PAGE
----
Microsoft discloses security breach of customer support database

Microsoft discloses security breach of customer support database

Microsoft discloses security breach of customer support database

According to Diachenko, the customer support database contained a cluster of five Elasticsearch servers that are used to help simplify search operations. Additionally, "most" of the records in the database-but not all-had been redacted of personal information, the company said.

In a blog post about the incident, Microsoft said the issue stemmed from a December 5 change to the database that "contained misconfigured security rules that enabled exposure of the data". Our investigation confirmed that the vast majority of records were cleared of personal information in accordance with our standard practices.

The security research team at Comparitech discovered five servers, each of which contained the same 250 million logs of conversations with Microsoft support agents and customers.

"This issue was specific to an internal database used for support case analytics and does not represent an exposure of our commercial cloud services", Microsoft said in its blog.

What information was left exposed?

There was, however, still a great deal of information stored in plain text, including: customer email addresses, IP addresses, locations, descriptions of CSS claims and cases, Microsoft support agent emails, case numbers, case resolutions, case remarks, and internal notes marked as "confidential".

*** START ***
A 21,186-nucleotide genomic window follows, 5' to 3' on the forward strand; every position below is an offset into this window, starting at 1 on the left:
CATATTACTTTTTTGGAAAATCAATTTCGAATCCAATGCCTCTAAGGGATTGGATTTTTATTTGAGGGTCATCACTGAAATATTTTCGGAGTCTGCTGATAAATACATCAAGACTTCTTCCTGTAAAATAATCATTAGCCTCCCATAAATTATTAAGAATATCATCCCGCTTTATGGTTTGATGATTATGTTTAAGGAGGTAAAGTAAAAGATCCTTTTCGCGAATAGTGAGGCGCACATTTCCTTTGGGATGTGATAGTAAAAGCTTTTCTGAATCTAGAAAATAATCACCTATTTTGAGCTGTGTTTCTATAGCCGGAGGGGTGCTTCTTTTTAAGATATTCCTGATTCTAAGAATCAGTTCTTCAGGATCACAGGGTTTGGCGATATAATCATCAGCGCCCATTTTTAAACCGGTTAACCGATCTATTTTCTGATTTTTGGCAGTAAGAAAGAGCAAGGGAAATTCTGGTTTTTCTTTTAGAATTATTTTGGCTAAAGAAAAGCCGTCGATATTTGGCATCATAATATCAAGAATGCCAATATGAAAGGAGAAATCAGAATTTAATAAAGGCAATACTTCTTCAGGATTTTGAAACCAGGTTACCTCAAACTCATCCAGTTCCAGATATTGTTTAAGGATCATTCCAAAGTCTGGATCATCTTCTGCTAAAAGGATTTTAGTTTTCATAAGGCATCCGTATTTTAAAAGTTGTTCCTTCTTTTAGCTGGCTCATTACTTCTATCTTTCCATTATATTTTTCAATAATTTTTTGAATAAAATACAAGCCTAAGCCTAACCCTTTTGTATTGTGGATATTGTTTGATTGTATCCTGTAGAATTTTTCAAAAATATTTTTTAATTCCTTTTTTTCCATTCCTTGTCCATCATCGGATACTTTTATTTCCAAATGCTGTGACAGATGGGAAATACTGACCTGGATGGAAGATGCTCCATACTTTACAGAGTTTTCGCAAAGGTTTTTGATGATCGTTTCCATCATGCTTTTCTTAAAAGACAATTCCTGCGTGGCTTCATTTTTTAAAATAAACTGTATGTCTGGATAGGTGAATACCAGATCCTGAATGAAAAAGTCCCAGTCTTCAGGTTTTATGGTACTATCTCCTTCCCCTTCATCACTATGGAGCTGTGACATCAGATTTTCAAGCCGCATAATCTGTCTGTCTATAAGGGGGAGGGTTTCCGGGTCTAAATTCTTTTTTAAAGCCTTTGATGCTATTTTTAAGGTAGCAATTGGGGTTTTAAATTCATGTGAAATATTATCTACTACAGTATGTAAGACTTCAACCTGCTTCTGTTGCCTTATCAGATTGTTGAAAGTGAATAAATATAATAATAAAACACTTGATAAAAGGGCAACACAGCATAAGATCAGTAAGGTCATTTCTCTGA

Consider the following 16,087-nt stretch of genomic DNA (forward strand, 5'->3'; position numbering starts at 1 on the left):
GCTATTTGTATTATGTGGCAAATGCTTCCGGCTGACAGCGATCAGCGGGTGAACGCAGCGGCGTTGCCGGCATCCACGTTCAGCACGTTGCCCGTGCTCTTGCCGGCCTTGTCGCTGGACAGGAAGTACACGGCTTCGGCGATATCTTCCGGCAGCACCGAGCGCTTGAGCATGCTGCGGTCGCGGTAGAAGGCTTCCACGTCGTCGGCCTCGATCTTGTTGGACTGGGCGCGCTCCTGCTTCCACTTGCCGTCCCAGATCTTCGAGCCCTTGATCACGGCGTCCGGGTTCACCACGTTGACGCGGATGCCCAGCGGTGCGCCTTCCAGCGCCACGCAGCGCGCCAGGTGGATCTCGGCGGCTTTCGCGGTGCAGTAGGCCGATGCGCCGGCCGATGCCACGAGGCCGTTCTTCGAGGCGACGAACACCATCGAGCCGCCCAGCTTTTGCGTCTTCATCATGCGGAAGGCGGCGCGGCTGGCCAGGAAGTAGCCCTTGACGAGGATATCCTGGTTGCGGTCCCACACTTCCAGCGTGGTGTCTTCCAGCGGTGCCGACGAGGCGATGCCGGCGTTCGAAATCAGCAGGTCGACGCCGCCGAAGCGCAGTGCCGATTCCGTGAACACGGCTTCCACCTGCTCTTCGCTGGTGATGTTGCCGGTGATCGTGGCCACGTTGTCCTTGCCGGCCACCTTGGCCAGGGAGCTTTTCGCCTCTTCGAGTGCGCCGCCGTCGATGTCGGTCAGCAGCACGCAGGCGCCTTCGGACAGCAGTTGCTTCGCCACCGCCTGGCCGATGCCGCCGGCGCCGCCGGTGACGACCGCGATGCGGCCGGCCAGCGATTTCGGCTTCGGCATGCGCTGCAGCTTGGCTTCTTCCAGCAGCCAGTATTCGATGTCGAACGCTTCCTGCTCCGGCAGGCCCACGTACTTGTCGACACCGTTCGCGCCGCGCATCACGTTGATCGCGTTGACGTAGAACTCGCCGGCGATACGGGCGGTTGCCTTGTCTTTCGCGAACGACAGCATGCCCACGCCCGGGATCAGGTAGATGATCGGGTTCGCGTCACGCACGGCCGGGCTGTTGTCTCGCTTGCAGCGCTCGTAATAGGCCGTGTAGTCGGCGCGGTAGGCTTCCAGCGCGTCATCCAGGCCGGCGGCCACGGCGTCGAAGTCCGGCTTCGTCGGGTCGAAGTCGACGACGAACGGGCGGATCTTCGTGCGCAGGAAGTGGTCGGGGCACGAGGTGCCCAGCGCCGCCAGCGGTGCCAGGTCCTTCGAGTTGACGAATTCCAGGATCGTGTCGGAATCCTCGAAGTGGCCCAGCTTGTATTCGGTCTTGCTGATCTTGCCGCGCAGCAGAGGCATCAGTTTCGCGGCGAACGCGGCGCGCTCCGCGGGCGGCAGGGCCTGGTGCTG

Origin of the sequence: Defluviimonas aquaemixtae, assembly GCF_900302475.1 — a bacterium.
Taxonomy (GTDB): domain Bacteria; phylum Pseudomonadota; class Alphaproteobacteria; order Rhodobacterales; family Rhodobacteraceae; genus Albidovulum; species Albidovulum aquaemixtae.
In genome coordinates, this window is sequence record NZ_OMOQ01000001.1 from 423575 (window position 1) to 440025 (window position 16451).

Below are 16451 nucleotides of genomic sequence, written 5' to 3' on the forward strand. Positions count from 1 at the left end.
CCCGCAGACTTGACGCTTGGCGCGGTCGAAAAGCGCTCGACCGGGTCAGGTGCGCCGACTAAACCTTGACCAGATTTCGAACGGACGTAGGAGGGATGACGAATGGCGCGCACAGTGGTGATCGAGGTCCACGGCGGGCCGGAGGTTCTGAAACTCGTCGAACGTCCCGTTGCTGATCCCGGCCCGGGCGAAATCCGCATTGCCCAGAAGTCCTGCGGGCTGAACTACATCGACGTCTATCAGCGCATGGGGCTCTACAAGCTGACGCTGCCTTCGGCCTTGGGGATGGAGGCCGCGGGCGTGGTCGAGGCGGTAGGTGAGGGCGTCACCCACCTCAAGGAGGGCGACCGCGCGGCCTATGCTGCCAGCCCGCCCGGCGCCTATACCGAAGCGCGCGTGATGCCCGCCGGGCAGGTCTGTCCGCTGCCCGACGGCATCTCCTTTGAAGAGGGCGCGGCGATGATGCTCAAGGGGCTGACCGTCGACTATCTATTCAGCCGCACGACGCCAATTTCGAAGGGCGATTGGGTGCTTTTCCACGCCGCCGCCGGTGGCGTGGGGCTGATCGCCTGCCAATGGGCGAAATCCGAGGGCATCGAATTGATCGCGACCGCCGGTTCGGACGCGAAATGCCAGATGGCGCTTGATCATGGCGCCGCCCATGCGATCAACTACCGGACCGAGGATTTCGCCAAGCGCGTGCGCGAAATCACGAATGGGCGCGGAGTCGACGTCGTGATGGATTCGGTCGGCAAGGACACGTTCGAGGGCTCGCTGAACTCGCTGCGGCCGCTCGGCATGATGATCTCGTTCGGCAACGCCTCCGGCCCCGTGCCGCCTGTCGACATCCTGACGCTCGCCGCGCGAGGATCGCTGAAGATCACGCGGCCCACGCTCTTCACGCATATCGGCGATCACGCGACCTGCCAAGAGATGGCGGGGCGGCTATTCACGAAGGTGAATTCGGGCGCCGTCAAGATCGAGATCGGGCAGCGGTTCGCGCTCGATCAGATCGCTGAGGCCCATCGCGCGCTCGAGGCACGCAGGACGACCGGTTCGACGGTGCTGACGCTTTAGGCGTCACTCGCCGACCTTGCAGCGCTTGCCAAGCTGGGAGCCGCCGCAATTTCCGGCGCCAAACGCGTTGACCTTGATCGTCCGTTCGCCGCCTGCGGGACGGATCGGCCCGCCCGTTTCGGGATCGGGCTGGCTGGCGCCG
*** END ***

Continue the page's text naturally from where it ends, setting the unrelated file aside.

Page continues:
We assume that if you don't hear from Microsoft, even if you did contact support during the 2005 to 2019 period, then either your data wasn't in the exposed database, or there wasn't actually enough in the leaked database to allow anyone, including Microsoft itself, to identify you.

We don't know how many people were affected or exactly what personal data was opened up for those users. For example, they could cite actual case numbers gathered from the exposed database.

For these cases, Microsoft said it began notifying impacted customers today, although it also added that it "found no malicious use" of the data.

Still, Microsoft customers should be careful about email phishing scams and tech support scams.

What is Microsoft doing to prevent another exposure?

The company informed Microsoft, and Microsoft quickly secured the data.

"We want to sincerely apologize and reassure our customers that we are taking it seriously and working diligently to learn and take action to prevent any future reoccurrence", Microsoft concluded.

The company will now audit network security rules for internal resources, expand its scope of mechanisms that detect improper security rules, and add more alerting services for when rules aren't being properly followed.

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